Things to do in Bogota Colombia
Bogota is freaking huge! Like 8-9 million people huge!
Which means there are PLENTY of things to do in Bogota Colombia.
Ready for me to break down a few of my favorites in this post?
And, it’s full of…
- Unique Architecture
- Food Scene
- Vibrant Nightlife
Majority of Colombians were welcoming, warm, and friendly.
Except for the guy who stole my phone out of my hand on day 3 of 25 on my trip.
To see how that all unfolded check out this entry here and here.
Fortunately, I didn’t let this deter me or taint my perspective of Colombia at all.
I’ll be back to tackle…
Safety Recommendations |
- Stay North of La Candelaria
- Protect your cell phone & take it out sparingly
- Don’t carry a lot of extra cash on you
- Take Uber vs. a Taxi when you can
- Don’t stay out too late
- Urban Food Tour
- Best Value Hotel/Apartment
- The first one I booked was under construction, and I found out when I arrived
- My two other hostel stays were alright
- La Candelaria | Botanico Hostel Not the cleanest, WiFi wasn’t great at all, the water stopped working multiple times, and they turned it into a movie set for 3 days
- Chapinero | Bandido Hostel It was very clean and modern, but you could hear everything going on downstairs & it sounded like the motorbikes were actually driving through the room
- The La Candelaria area is worth a visit for the historical square and museums, but I wouldn’t recommend staying down there
- I’d recommend staying in the Chapinero area. It’s centrally located with access to public transportation, is LGBTQ+ friendly, and has lots of fun restaurants, bars, and nightclubs
- Hike | Monserrate
- Don’t be fooled, it’s no joke
- It’s a natural stairmaster at 10,000 ft elevation
- There’s a cable car you can take on the way down, and/or the way up if you prefer to go with the sweat free option. I personally don’t recommend it, but I get it. But, if a blind man and an older woman with 4 heavy bags can do it, so can you.
- Try to stay at the top until mass starts because it’s worth experiencing
- Restaurants & Coffee Shops
- La Candelaria | La Bruja, Aquelarres y Bebidas Espirituosas
- This was my first real meal in Colombia
- It has a 4.5 rating and is on the expensive side
- Save your money, and go somewhere else
- I hated my dish. Every flavor was off. I only ate ~5 bites total
- La Candelaria | Selina La Candelaria Bogotá
- Such a cute coffee shop located inside a hostel
- I loved my latte and avocado toast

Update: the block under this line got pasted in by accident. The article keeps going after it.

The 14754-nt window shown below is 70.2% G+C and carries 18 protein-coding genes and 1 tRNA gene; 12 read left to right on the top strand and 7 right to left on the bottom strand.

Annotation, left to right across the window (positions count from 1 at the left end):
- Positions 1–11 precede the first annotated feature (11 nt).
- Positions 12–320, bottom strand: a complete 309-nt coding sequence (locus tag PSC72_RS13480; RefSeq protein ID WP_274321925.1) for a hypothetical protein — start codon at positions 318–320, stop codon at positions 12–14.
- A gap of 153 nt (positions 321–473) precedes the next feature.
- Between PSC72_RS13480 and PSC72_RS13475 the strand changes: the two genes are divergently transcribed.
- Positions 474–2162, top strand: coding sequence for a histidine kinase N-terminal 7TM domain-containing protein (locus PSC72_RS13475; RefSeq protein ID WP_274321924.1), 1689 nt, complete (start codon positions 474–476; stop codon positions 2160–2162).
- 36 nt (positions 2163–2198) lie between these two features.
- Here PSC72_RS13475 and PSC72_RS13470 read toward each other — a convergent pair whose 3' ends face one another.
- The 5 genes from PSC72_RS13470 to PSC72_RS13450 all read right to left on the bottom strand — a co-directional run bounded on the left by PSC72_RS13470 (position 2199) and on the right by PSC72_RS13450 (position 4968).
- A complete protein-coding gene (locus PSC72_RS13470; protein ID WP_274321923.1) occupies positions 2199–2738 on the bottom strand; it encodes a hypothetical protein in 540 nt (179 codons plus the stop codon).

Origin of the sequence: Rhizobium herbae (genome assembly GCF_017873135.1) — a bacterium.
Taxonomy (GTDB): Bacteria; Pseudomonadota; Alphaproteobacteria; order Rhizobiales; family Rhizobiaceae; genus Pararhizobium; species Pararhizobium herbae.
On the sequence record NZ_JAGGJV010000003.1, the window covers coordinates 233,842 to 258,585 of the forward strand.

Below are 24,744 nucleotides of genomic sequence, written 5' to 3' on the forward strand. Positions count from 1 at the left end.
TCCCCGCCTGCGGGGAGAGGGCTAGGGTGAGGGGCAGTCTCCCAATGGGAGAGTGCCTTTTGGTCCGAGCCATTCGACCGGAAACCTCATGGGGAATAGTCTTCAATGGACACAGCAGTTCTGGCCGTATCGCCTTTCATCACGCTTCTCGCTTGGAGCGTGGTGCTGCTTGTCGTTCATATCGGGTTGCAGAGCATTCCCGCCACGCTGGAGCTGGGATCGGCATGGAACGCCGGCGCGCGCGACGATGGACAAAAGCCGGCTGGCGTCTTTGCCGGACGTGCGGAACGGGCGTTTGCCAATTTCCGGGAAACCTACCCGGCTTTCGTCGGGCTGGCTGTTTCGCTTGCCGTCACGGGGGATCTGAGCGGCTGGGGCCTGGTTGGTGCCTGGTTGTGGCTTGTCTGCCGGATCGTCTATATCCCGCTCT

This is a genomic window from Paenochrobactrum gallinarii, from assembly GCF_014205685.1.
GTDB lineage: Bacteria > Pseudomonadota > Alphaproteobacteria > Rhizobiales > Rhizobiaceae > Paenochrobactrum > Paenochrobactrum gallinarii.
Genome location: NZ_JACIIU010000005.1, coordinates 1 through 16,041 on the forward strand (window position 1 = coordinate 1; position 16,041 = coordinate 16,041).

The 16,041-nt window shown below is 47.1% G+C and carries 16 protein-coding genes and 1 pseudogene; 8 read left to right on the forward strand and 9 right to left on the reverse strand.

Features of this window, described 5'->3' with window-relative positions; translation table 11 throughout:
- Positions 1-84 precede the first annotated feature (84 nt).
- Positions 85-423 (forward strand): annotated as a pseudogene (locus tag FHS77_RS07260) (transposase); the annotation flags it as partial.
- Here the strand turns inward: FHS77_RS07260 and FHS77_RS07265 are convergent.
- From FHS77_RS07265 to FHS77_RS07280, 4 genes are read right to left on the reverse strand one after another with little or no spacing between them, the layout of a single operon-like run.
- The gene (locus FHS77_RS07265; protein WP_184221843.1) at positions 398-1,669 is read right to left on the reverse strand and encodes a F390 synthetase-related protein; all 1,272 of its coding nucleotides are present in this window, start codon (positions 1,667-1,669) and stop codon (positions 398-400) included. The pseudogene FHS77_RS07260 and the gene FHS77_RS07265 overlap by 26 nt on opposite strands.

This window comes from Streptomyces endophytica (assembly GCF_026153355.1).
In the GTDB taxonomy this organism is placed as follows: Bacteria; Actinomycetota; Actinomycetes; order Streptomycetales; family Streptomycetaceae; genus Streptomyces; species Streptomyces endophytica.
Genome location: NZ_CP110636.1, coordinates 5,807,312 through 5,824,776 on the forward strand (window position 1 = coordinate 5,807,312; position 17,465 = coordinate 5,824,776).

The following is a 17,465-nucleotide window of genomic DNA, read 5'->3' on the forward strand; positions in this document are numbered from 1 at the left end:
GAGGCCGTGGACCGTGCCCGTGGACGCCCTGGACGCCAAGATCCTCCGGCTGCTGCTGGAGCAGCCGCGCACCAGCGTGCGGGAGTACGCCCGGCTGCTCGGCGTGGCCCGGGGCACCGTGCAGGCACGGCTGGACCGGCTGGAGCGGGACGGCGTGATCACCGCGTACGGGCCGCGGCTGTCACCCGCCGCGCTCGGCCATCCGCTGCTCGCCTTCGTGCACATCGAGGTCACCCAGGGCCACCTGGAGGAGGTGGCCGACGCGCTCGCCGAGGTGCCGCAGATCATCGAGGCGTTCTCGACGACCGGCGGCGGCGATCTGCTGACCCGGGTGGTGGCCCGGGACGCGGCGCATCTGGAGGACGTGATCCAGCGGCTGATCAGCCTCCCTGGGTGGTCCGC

- Only frustrating part was they didn’t open on time, and due to COVID the guard at the hostel wouldn’t let me come in to sit and wait
- La Macarena | Raad Arabian Restaurant
- Great ratings and delicious food
- [Update as of Sept 2021] They must have moved locations. It appears they are in the Usaquen area now.
- La Macarena | Groso Cafe Argentino [multiple locations]
- Argentinian bakery
- Their passionfruit [maracuya] pie is a MUST TRY! Trust me! It’s one of the most distinct flavors I’ve ever tasted. In a good way.
- It’s a street away from Raad. Walk over and grab a slice of maracuya pie for dessert.
- Be careful, this is the neighborhood where my phone was stolen
- Chapinero | Mesa Salvaje
- Chapinero | Mistral
- Cute lil breakfast spot
- Grab & go, or sit down and work or read for a bit
- WiFi wasn’t the best. Couldn’t connect and got kicked off a lot.
- Chapinero | Masa [multiple locations]
- This is a chain, but it has very modern decor with a lovely menu
- Alameda | Compania Casa del Rey
- Great lunch spot
- This place was completely unexpected and unassuming, but such a cool find
- There were multiple boutique restaurants in this co-op space
- It’s along the main thoroughfare on Carrera 7 with tons of activity and street vendors
- Chapinero | Le Specia Restaurante
- Old school Italian restaurant with amazing reviews
- I was the only one dining on the patio
- The Bolognese was alright
- La Candelaria | La Bruja, Aquelarres y Bebidas Espirituosas
- There are Taxis
- Uber is there, but they try to hide it from the taxi drivers
- Drivers ask you to sit in the front seat to appear like friends
- Be alert at all times. No really. Be alert at all times!
- Cell phone theft is a full time job in Colombia, especially in Bogota